Necessity is the mother of ... entrepreneurship?

While it may have begun as a means of economic survival during extremely challenging times, entrepreneurship in the Baltics is now the engine that has created a pocket of growing prosperity while the rest of Europe continues in a recession, Cornwall writes.

Ints Kalnins/Reuters/File
People enjoy kitesurfing in the ocean near Engure, Latvia. Entrepreneurship was and still is becoming a growing part of the culture in Latvia, Cornwall writes.

I have been spending most of this month traveling with Belmont students throughout Eastern Europe learning about entrepreneurship.

While in Latvia, we saw huge numbers of “accidental” entrepreneurs.  These are people who had never intended to be entrepreneurs, but who became self-employed out of life circumstances and necessity.

These accidental entrepreneurs were people who had been previously employed as professionals and workers in government-supported jobs.  Latvia had been a communist economy when it was under Soviet domination for several decades after World War II.

But when the Soviet Union collapsed around 1990, many Latvians were forced to find new ways to make a living as the economy shifted from a centrally controlled economy to a market-based economy. The jobs that had been “guaranteed” by their government were gone.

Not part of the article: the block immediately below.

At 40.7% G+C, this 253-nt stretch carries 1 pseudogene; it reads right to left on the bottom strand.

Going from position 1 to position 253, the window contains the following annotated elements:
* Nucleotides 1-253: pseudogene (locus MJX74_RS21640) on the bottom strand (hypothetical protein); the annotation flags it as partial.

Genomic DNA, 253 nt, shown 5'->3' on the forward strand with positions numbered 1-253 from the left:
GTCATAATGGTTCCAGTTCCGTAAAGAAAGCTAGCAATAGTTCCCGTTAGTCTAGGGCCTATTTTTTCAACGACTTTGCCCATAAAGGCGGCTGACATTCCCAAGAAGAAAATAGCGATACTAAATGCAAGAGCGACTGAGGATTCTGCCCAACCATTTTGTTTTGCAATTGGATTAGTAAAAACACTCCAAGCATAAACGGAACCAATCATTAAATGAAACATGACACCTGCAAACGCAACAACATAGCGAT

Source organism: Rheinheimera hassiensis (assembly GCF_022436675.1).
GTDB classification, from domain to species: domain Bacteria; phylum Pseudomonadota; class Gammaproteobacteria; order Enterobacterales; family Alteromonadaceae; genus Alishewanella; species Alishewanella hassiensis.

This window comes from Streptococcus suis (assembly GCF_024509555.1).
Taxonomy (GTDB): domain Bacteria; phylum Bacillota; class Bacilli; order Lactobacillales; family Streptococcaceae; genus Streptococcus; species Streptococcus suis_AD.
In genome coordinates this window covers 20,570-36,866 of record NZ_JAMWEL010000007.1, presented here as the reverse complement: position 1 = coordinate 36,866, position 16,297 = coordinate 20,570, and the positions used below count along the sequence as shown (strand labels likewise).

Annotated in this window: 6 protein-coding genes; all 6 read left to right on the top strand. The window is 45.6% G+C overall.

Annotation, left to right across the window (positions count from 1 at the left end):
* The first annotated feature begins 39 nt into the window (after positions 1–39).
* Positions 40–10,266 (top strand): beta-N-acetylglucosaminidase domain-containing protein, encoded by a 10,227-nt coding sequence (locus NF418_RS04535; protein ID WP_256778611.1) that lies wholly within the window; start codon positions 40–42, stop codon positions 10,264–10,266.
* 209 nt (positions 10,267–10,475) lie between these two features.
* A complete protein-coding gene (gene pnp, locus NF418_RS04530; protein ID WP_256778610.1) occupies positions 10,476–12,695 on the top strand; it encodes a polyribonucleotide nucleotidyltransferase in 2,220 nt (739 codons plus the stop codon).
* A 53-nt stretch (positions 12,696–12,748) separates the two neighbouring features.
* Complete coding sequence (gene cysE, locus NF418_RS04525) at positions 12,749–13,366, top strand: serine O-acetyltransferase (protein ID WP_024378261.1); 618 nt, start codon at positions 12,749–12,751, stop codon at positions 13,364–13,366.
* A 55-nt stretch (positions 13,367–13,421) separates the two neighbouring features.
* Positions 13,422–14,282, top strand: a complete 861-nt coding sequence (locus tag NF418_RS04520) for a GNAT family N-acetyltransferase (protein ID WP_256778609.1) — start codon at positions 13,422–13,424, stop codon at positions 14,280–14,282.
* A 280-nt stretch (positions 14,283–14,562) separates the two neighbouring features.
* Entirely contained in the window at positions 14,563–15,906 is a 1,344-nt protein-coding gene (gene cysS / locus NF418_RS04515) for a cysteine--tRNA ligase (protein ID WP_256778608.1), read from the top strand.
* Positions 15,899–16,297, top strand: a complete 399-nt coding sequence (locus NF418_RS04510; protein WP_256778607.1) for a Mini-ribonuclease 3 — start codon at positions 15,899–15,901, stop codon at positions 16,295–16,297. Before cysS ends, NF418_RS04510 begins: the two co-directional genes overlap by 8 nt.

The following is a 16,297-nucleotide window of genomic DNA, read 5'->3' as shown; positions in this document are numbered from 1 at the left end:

During this time many Latvians left the cities and moved to the countryside.  At first they were hoping to just produce enough food just to survive and become self-sufficient.  Eventually, as their farming skills improved, they began to bring their excess crops to sell in the “central market” of Latvia’s capital city of Riga.  Today one sees one sees hundreds of self-employed Latvians selling produce and crafts in what has become the shopping hub for up to 100,000 people a day.

Just like much of the world, the Latvian economy collapsed during the recession that began in 2008.  The ranks of “accidental entrepreneurs” in Latvia grew, once again.

However, unlike most of the rest of Europe, the governments of Latvia and the other Baltic countries decided to follow a path of fiscal austerity as a response to the economic crisis. The governments of Latvia, Lithuania and Estonia pursued a policy of severe spending cuts, rather than amassing more government debt to support past levels of spending.  These reductions included major cuts in social services that had been taken for granted in this part of Europe.

But, the culture of Latvia and the other Baltic countries had already begun to change.  Rather than wait for help from the government, Latvians found ways to make ends meet and fend for themselves.  Entrepreneurship was and still is becoming a growing part of the culture.

So what lessons have my students and I learned on our trip?

We have observed that entrepreneurship is alive and well throughout the Baltic region in Europe.  While it may have begun as a means of economic survival during extremely challenging times, it is now the engine that has created a pocket of growing prosperity while the rest of Europe continues in a recession.

In fact, people are beginning to move from other parts of Europe to the Baltics because there are more jobs there.

And families who in generations past fled Latvia when the communists came to power are now beginning to return to start businesses such as restaurants, shops and other small companies.

For many in the US, entrepreneurship is simply a career choice. But, for many parts of the world, entrepreneurship can be a path to a better life and a means to help rebuild economies that had been written off for dead.

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